- Financial Assistance: Subsidized Guardianship Program – This program provides a financial subsidy for DCF committed children who are being cared for by a blood relative. The purpose of the program is to provide a permanent plan for children when they have been placed with relative caregivers and they cannot return home. If the goal is to reunite the child with his/her parent, the relative caregiver is not eligible for this program.
- Food Programs – Programs for adults include food stamps (through DSS –income restrictions), emergency food assistance (through town social service agencies and departments), as well as the Elderly Nutrition Program for persons ages 60 and older. Programs for children include school lunch/breakfast programs for students (contact the local school) and Women, Infants and Children (WIC) which provides food checks for pregnant women and provides free lunches (and breakfasts at some sites) at parks, schools, churches, and other locations throughout Connecticut during the summer. Click here for the WIC website.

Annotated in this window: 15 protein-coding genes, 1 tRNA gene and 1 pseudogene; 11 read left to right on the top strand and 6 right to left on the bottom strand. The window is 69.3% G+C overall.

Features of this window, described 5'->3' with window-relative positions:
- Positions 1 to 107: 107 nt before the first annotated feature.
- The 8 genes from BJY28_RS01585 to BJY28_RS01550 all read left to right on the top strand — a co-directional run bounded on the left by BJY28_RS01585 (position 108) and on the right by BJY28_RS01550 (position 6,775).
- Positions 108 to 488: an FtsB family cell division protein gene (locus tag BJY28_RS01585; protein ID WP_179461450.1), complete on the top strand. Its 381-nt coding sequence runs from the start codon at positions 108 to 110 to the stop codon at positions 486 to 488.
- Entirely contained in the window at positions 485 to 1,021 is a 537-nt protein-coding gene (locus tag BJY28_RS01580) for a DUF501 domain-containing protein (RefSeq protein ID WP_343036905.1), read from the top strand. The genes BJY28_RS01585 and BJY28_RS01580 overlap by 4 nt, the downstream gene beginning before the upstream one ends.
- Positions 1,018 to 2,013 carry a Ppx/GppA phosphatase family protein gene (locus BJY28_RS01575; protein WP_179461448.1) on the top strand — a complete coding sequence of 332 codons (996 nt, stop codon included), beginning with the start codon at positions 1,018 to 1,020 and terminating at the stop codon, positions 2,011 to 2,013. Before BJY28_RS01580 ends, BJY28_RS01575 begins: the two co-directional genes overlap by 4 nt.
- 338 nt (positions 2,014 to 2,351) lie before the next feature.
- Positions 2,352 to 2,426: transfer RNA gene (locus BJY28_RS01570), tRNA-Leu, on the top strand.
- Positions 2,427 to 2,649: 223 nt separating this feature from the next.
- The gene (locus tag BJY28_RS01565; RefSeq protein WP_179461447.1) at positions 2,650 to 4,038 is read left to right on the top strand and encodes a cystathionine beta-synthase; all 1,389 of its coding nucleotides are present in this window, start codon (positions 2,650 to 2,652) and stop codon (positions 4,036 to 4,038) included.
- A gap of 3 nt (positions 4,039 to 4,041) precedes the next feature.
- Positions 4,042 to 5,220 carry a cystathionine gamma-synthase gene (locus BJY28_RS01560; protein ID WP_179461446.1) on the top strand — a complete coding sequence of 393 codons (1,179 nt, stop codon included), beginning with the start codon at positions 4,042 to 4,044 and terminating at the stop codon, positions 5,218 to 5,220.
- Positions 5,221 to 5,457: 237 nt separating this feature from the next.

- Health Care – All children in Connecticut may be eligible for health insurance under the Health Care for Uninsured Kids and Youth (HUSKY) program. Some custodial relatives are also eligible. Children with a chronic, organic disabling condition may receive services through the Connecticut Children with Special Health Care Needs Program. Also, the child’s school may have a school-based health center, which provides many services at no cost. Call 1-877-CTHUSKY for more information or visit them on the web at www.huskyhealth.com.